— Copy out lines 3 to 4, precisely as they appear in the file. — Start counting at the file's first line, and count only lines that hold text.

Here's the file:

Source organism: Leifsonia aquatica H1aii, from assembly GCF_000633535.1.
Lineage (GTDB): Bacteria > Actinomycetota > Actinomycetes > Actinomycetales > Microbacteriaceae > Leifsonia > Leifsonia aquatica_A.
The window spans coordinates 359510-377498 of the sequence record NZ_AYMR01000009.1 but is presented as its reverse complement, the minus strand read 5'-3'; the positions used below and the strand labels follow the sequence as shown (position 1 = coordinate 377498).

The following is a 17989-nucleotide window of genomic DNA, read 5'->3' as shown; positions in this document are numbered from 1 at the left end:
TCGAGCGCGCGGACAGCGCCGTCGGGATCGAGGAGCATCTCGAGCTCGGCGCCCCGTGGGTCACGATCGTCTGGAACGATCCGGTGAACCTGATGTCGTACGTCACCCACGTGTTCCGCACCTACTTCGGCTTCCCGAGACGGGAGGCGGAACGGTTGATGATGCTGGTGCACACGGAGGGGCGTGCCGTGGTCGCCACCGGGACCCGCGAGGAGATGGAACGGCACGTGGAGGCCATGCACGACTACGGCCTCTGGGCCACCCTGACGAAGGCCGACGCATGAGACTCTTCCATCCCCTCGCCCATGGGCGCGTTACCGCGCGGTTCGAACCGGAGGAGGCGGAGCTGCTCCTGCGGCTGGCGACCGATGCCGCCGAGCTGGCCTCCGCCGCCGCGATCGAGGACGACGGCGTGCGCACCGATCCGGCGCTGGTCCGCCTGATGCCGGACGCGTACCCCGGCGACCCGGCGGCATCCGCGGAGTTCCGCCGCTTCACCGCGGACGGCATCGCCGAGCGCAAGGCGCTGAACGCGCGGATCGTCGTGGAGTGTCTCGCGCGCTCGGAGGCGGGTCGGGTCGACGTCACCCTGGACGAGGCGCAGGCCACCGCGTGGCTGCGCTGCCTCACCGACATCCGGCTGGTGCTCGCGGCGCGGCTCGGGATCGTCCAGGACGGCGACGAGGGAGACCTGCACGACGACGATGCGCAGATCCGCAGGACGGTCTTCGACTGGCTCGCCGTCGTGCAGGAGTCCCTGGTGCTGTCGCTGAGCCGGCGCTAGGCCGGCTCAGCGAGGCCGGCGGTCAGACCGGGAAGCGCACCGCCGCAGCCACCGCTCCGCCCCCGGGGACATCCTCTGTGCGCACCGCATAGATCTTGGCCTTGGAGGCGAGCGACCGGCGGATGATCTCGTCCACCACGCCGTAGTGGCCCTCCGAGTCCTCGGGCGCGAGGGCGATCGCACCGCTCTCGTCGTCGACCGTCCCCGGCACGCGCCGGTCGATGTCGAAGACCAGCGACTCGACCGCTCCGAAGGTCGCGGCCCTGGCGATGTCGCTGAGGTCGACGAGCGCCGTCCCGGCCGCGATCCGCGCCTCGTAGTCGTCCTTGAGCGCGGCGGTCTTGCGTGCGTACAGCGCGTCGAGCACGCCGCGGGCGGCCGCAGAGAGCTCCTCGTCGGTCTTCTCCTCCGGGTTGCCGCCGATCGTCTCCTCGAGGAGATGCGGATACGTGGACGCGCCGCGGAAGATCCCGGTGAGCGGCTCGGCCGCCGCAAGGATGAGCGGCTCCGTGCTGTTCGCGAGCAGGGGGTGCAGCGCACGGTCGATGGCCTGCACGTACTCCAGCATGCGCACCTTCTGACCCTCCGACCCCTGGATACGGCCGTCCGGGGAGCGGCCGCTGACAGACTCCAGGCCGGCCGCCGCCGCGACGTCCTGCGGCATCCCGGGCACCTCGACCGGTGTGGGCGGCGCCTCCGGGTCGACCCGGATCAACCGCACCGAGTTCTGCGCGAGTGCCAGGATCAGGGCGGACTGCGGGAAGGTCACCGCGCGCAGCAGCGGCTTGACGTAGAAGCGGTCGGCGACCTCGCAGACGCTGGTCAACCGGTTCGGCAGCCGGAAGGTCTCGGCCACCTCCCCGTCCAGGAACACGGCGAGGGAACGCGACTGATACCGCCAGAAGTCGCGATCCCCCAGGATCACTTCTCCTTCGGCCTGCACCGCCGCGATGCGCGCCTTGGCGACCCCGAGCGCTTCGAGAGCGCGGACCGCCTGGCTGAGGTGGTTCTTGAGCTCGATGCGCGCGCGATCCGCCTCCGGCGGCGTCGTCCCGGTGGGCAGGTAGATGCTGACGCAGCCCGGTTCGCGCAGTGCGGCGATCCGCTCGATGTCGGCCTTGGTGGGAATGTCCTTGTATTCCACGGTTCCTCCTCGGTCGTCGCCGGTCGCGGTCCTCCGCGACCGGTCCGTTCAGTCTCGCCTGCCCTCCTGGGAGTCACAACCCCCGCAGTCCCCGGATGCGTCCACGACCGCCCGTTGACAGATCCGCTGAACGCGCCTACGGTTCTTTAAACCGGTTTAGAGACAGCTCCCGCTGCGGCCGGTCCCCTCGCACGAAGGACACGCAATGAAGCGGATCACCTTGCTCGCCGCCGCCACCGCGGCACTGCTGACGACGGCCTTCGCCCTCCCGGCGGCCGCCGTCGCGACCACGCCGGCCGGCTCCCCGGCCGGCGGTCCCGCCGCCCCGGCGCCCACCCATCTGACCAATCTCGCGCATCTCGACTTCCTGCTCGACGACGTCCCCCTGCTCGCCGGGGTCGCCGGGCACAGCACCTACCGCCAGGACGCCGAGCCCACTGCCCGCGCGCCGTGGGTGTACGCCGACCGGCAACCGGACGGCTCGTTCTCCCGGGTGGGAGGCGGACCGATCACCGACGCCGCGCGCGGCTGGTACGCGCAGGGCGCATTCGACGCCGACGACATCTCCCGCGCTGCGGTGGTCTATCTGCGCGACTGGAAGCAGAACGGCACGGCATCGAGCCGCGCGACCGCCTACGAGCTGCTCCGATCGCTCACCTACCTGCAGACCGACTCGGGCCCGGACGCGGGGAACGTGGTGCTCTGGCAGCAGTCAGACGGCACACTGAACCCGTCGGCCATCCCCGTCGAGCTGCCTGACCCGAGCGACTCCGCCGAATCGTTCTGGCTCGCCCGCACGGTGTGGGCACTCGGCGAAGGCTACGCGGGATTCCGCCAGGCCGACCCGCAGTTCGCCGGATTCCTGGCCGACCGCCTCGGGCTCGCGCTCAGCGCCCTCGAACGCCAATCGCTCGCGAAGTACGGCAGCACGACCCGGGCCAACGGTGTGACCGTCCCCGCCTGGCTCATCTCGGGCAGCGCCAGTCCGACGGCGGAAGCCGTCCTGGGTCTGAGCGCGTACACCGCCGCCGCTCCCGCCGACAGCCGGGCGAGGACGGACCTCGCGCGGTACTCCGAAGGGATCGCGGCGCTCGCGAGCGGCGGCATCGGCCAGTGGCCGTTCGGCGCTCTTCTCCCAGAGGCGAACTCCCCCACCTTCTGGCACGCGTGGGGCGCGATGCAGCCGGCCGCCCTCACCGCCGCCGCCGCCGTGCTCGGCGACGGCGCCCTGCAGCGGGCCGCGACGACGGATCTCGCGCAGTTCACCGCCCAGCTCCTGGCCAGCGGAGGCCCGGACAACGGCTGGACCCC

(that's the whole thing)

The window spans coordinates 359510-377498 of the sequence record NZ_AYMR01000009.1 but is presented as its reverse complement, the minus strand read 5'-3'; the positions used below and the strand labels follow the sequence as shown (position 1 = coordinate 377498).

The following is a 17989-nucleotide window of genomic DNA, read 5'->3' as shown; positions in this document are numbered from 1 at the left end: